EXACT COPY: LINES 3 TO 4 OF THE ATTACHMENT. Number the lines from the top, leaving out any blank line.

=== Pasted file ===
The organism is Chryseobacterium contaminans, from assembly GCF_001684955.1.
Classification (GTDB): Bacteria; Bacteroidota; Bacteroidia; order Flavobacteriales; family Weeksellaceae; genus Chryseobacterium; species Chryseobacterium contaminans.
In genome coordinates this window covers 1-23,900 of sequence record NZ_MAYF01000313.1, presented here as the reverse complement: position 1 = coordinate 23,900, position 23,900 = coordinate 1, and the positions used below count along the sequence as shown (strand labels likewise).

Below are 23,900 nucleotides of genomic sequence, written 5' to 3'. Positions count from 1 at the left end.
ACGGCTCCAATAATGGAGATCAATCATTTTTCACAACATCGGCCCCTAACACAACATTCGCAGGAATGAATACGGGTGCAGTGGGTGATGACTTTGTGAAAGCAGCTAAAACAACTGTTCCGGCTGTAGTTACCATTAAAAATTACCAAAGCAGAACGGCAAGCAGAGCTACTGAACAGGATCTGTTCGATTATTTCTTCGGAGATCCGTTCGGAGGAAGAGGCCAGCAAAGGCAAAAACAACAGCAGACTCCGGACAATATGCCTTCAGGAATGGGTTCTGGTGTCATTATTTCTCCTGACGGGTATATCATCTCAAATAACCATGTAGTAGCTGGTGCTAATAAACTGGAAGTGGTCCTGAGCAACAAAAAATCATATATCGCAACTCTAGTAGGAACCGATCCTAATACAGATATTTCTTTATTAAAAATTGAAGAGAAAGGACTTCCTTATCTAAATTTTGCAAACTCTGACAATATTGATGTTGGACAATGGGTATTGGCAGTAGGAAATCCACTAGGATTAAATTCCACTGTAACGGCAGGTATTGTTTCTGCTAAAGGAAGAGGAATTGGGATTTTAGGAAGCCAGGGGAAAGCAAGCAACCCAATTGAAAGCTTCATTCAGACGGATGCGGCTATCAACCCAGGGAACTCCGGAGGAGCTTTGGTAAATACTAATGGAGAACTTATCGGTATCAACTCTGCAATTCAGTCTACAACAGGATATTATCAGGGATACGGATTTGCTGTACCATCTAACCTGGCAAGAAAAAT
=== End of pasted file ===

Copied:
In genome coordinates this window covers 1-23,900 of sequence record NZ_MAYF01000313.1, presented here as the reverse complement: position 1 = coordinate 23,900, position 23,900 = coordinate 1, and the positions used below count along the sequence as shown (strand labels likewise).

Below are 23,900 nucleotides of genomic sequence, written 5' to 3'. Positions count from 1 at the left end.